# 5 – Failure to understand duct standards in the design and installation process.
While standards are used as a project reference it has been shown that proper techniques are not understood by either engineers or installers. Design engineers often do not allow sufficient room to install proper sized transitions or offsets. In many cases when there is insufficient room, the craftsman may overlook the applicable standard and install transitions or offsets which are do not have proper slope or transition points. The entire system has imposed restrictions that the fan must overcome when standards for fittings are not followed.
# 6 – Failure to properly install turning vanes.
Air flowing in ducts has the same restriction whether it is flowing away from the fan or flowing to the fan. When the air velocity is greater than 1000 feet per minute (fpm), vanes are required. A misconception seems to exist in the industry that implies that return ducts and exhaust ducts do not require turning vanes – this is a myth.
# 7 – Noisy ducts and increased pressure drops for velocities approaching 2500 fpm.
Duct velocity can be calculated by dividing the design air flow in a duct at any location by the area of the duct in that location. When velocities are over 2500 fpm, it is good practice to notify the engineer and voice your concerns. It is much easier to solve a potential problem by increasing duct size before the duct is installed. If potential problems are addressed and corrected before they are found during the test and balance phase of the project, the design engineer and installing contractor cost overruns and unnecessary expenditures can be avoided.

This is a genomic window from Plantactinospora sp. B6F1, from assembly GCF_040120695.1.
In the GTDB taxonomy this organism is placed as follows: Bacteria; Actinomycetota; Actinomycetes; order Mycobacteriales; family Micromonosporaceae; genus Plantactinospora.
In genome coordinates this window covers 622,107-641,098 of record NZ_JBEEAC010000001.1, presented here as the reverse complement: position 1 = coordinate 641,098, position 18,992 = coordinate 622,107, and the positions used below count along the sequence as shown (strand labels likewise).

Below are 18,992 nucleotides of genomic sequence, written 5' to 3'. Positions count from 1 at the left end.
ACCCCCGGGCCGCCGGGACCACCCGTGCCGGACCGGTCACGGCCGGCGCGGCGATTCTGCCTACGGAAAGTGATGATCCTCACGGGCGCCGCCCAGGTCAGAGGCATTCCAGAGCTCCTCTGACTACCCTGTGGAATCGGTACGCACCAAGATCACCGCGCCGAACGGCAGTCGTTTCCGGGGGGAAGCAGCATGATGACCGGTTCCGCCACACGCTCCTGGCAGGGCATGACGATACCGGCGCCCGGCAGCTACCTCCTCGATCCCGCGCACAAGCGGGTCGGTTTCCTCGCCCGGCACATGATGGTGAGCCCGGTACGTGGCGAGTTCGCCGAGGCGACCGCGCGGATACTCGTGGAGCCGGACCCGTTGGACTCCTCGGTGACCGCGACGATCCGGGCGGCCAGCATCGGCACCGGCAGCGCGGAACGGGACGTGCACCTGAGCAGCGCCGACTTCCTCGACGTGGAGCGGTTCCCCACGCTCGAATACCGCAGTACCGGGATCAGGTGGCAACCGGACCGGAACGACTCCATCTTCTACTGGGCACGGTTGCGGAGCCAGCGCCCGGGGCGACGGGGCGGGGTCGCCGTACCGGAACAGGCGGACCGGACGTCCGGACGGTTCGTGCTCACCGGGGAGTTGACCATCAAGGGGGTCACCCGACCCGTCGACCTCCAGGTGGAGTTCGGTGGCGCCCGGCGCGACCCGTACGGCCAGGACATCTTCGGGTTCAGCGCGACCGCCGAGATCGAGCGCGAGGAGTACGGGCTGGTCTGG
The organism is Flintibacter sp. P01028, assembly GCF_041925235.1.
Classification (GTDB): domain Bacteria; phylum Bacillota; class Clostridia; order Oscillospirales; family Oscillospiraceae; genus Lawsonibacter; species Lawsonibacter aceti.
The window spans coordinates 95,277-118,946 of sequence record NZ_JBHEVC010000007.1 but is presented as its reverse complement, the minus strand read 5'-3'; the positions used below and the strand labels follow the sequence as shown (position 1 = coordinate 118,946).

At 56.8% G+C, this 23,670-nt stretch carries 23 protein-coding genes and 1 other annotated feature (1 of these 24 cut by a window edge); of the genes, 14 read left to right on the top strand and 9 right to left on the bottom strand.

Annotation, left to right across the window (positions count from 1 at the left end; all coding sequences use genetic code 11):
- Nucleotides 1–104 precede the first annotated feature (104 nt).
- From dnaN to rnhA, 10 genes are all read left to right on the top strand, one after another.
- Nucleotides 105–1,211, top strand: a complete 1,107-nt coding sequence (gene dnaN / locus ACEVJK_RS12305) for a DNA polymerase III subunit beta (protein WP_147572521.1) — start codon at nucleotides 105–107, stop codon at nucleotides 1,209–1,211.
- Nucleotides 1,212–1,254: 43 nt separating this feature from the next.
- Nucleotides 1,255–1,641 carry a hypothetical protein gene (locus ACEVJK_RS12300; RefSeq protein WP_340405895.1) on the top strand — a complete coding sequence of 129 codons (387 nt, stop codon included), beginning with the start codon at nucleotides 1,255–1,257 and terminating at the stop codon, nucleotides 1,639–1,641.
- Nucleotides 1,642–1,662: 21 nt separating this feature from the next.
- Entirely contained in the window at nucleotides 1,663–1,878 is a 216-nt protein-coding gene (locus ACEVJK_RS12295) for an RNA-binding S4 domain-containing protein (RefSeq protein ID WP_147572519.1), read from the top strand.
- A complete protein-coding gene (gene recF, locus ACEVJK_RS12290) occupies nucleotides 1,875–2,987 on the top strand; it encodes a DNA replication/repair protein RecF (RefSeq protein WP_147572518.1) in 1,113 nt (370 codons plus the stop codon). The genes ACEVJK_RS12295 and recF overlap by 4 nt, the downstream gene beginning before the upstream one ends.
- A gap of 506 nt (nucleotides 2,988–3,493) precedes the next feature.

# 8 – The impact on fan capacity caused by fan system effect (not understood by industry).
The fan system will suffer a reduction in capacity whenever installations differ from the design. The airflow leaving a fan does not reach a uniform flow profile for several duct diameters from the fan discharge. The distance required to reach uniform flow is dependent of the velocity of the air. The higher the duct velocity, the greater the distance required before this uniform flow is attained. System effect is the fact that fans are tested with a specific amount of straight duct connected to the inlet or discharge.
# 9 – Outdated drawings.
There are variances regardless when the airflow system is installed, modified, changed, or an expansion is performed when compared to the original design. Undersized ductwork may be installed, the VAV box inlets may have duct sizes omitted from the drawings and the inlet sizes may not be recorded on the drawings
# 10 – The VAV box and insufficient room to allow for this installation.
When sufficient lengths of straight ducts are not installed, the air flow sensors on a VAV box do not read properly. This causes the VAV box to hunt and cause the VAV controller to be hard to control. Unstable control can cause noise and cause the fan to operate at higher static pressures than necessary.